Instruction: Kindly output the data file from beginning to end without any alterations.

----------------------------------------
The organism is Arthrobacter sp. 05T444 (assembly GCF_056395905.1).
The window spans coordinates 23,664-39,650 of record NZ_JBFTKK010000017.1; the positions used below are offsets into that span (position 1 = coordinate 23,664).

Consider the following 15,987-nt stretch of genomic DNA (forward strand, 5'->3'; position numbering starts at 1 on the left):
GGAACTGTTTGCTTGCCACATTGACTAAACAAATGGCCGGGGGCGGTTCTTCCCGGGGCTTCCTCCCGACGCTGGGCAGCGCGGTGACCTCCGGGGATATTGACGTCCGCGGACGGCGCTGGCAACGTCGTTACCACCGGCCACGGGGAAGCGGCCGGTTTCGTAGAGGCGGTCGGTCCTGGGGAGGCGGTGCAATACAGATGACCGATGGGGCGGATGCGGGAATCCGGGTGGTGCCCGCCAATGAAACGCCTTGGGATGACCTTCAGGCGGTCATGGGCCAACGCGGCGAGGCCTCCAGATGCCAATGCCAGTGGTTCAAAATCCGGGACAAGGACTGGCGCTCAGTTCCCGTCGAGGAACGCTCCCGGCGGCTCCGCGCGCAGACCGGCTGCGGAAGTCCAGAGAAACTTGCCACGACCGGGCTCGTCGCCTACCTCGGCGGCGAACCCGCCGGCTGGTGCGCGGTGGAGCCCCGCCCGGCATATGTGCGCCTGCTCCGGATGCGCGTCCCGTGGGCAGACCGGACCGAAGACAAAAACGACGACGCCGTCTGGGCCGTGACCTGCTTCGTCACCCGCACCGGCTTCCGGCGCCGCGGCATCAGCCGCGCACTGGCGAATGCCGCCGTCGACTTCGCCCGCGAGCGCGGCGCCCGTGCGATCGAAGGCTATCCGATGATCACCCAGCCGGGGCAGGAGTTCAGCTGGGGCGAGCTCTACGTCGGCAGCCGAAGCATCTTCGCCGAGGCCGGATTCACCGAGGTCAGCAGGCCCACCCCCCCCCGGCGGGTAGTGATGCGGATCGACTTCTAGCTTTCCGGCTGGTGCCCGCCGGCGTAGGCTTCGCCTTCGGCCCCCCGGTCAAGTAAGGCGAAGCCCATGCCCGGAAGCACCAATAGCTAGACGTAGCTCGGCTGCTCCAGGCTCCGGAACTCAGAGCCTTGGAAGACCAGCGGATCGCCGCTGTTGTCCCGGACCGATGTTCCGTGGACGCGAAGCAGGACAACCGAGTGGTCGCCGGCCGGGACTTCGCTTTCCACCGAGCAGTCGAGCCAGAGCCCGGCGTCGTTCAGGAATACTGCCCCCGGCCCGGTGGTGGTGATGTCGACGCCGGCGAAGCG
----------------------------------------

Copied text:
The organism is Arthrobacter sp. 05T444 (assembly GCF_056395905.1).
The window spans coordinates 23,664-39,650 of record NZ_JBFTKK010000017.1; the positions used below are offsets into that span (position 1 = coordinate 23,664).

Consider the following 15,987-nt stretch of genomic DNA (forward strand, 5'->3'; position numbering starts at 1 on the left):
GGAACTGTTTGCTTGCCACATTGACTAAACAAATGGCCGGGGGCGGTTCTTCCCGGGGCTTCCTCCCGACGCTGGGCAGCGCGGTGACCTCCGGGGATATTGACGTCCGCGGACGGCGCTGGCAACGTCGTTACCACCGGCCACGGGGAAGCGGCCGGTTTCGTAGAGGCGGTCGGTCCTGGGGAGGCGGTGCAATACAGATGACCGATGGGGCGGATGCGGGAATCCGGGTGGTGCCCGCCAATGAAACGCCTTGGGATGACCTTCAGGCGGTCATGGGCCAACGCGGCGAGGCCTCCAGATGCCAATGCCAGTGGTTCAAAATCCGGGACAAGGACTGGCGCTCAGTTCCCGTCGAGGAACGCTCCCGGCGGCTCCGCGCGCAGACCGGCTGCGGAAGTCCAGAGAAACTTGCCACGACCGGGCTCGTCGCCTACCTCGGCGGCGAACCCGCCGGCTGGTGCGCGGTGGAGCCCCGCCCGGCATATGTGCGCCTGCTCCGGATGCGCGTCCCGTGGGCAGACCGGACCGAAGACAAAAACGACGACGCCGTCTGGGCCGTGACCTGCTTCGTCACCCGCACCGGCTTCCGGCGCCGCGGCATCAGCCGCGCACTGGCGAATGCCGCCGTCGACTTCGCCCGCGAGCGCGGCGCCCGTGCGATCGAAGGCTATCCGATGATCACCCAGCCGGGGCAGGAGTTCAGCTGGGGCGAGCTCTACGTCGGCAGCCGAAGCATCTTCGCCGAGGCCGGATTCACCGAGGTCAGCAGGCCCACCCCCCCCCGGCGGGTAGTGATGCGGATCGACTTCTAGCTTTCCGGCTGGTGCCCGCCGGCGTAGGCTTCGCCTTCGGCCCCCCGGTCAAGTAAGGCGAAGCCCATGCCCGGAAGCACCAATAGCTAGACGTAGCTCGGCTGCTCCAGGCTCCGGAACTCAGAGCCTTGGAAGACCAGCGGATCGCCGCTGTTGTCCCGGACCGATGTTCCGTGGACGCGAAGCAGGACAACCGAGTGGTCGCCGGCCGGGACTTCGCTTTCCACCGAGCAGTCGAGCCAGAGCCCGGCGTCGTTCAGGAATACTGCCCCCGGCCCGGTGGTGGTGATGTCGACGCCGGCGAAGCG